Mobile trust and security
The other day I wandered into Best Buy at the mall. Nobody’s around and I’m alone with the sales guy. “Umm, what’s the most secure device you have here?” He takes a step back.
Paraphrasing our brief conversation, Apple and Samsung make up 95% of his sales and he thinks Apple is safer. “Is Apple safer because they screen apps better?” Head nods.
“I heard Blackberry is working to secure Android for business users.” Sales guy had nothing to say about that.
Why do people trust Apple?
I wouldn’t take security advice from a Best Buy sales guy, but it does seem that people trust Apple more. Maybe because Apple stood up to the FBI in a very public way. Great marketing, Apple.
Most likely, Apple does care about the slippery slope of security, in terms of unlocking devices. (The same way Google cared about user data intercepted under the ocean.) But I don’t know Tim Cook personally. Even if I did, I wouldn’t feel more or less confident using Apple products because Tim’s not omniscient – he can’t see or control everything going on within Apple.
What’s different about Android?
“I think people can generally trust me, but they can trust me exactly because they know they don’t have to.” –Linus Torvalds
What does that even mean? Well, Linus created the core “kernel” of the Android operating system, a customized version of Linux.
In other words, Linus Torvalds is the core genius inside every Samsung-Android smartphone at Best Buy.
Linux is “open source” which means anyone can look at the code and point out flaws. In that sense, I’d say Linus Torvalds doesn’t have to be as omniscient as Tim Cook. Linux source code isn’t hidden behind closed doors. My understanding is, all the Linux code is out there for anyone to see, naked for anyone to scrutinize, which is why certain countries feel safer using it–there’s no hidden agenda or secret “back door” lurking in the shadows. Does that mean Android phones are safer? That’s up for debate.
How security has changed
For a long time, Apple had the “security through obscurity” thing going for it. In simple terms, that means the bad guys go for low-hanging fruit first, the easy score. Is Apple hanging lower? Windows was the low-hanging fruit. But now that Apple is more popular, it has a bigger target on its back.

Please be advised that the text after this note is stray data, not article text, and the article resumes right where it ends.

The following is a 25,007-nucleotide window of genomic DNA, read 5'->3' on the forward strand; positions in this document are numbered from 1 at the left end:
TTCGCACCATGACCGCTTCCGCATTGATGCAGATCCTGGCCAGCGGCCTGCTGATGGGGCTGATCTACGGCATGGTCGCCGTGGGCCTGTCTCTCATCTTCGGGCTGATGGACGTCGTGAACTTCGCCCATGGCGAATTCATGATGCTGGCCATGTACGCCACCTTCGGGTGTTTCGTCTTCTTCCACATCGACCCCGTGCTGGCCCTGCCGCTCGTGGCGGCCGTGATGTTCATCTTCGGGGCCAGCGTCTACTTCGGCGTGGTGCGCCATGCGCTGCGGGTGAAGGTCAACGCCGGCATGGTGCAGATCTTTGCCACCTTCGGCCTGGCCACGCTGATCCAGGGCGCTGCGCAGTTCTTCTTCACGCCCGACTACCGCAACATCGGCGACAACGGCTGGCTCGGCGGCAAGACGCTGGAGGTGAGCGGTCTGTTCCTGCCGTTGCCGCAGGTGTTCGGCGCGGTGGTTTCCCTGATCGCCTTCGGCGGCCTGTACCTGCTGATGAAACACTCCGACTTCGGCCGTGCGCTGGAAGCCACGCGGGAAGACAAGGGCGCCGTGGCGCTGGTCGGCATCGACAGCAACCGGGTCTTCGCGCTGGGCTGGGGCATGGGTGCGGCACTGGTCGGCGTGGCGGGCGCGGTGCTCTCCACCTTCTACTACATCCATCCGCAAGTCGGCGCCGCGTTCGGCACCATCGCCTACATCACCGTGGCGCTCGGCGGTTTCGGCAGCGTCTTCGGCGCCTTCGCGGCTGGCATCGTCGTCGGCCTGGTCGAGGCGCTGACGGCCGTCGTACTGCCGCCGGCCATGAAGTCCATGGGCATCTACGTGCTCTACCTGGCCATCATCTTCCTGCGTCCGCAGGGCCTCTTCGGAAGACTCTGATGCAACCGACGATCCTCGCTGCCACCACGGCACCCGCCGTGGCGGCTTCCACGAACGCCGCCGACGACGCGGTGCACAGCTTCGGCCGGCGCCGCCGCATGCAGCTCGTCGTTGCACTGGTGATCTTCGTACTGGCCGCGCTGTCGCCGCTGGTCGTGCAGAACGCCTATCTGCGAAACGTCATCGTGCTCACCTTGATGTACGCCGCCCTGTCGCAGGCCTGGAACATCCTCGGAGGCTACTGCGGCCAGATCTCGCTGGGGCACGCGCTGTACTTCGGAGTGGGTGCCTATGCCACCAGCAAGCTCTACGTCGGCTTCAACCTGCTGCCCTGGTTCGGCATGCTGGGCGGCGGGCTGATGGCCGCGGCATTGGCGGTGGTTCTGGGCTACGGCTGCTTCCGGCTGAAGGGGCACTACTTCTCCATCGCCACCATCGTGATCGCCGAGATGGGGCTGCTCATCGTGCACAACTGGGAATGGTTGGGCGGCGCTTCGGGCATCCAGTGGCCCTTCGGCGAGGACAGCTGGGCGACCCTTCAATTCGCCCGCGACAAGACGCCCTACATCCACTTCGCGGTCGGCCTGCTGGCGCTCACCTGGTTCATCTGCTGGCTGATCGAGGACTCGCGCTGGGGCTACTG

As we depend more and more on smartphones, and there’s more people, more money and more at risk, consequently there’s more incentive for hackers to penetrate deep into our devices.
If you read the book “Hackers” by Steven Levy, you know the original hackers were all about the “Hacker Ethic” which boils down to “Information wants to be free.” Sounds harmless enough. For whatever reason, the original hackers found secrets offensive, or they just saw “locked doors” as a technical challenge. Maybe they were idealists, but somewhere along the way, other interests crept in.
That leads us to the zero-day Apple exploit that has people concerned about their iPhones.
The origins of “zero day”
First, what does “zero day” even mean?
Back in the early 90s, a couple of my classmates were into downloading “0 day warez” which was nerd speak for “the latest video games released today.” Games had copy protection. So you couldn’t just buy a game and copy it for your friends, you had to buy your own copy. Hackers figured out how to break the copy protection and called themselves “crackers.” Crackers were competitive, in terms of who could crack a new game first.
For bragging rights, their goal was to crack a game within 24 hours, and that was the “zero day” game, as a full day had not gone by yet.
Fast-forward 20 years. Now you can watch the “Zero Day” movie on Netflix and the original meaning has morphed to mean “software that’s still secret.” Potentially harmful code could lurk undetected in your computer for years. But if your anti-virus scanner hasn’t detected anything suspicious yet, pop culture would consider that a “zero day exploit.” As far as the actual terminology used among hackers, who knows?
Should you be concerned? Almost by definition, most people aren’t targeted by zero-day exploits. Once an exploit is released into the wild and exposed, it’s no longer as useful to attackers, because then it can be studied and whatever hole it used (to penetrate your phone) can be “patched” to block future intrusions. Then again, older unpatched phones could remain vulnerable and ordinary people could be affected.
Patches for Apple vs. Android
In Apple’s case, they’re able to patch these holes within days. For Google, it might not be as fast, depending on the problem. It might take months to get a patch pushed out to everybody, or the fix might never come. For example, it sounds like Samsung is mostly concerned about security updates for its flagship phones.
Why the difference? My understanding is, Google can fix apps and push out patches at the “app level” as fast as Apple, if the problem is specific to a certain app. The main difference is that the Android market is larger and has more devices, and each Android phone manufacturer has a slightly different, tweaked version of the core Android operating system. Different Android manufacturers will push out updates on their own timeline.
Your best bet
If you want the latest (hopefully safest) operating system straight from Google as soon as possible, you’ll want an official Google phone, probably a “Nexus” branded device. According to something I read last night, I believe Android 7 directly addresses this shortcoming to some degree with a new auto-update feature. But for now, the Android ecosystem remains fragmented.
For the average person, what’s at risk? Identity theft, botnet spam, corporate espionage, and loss of privacy.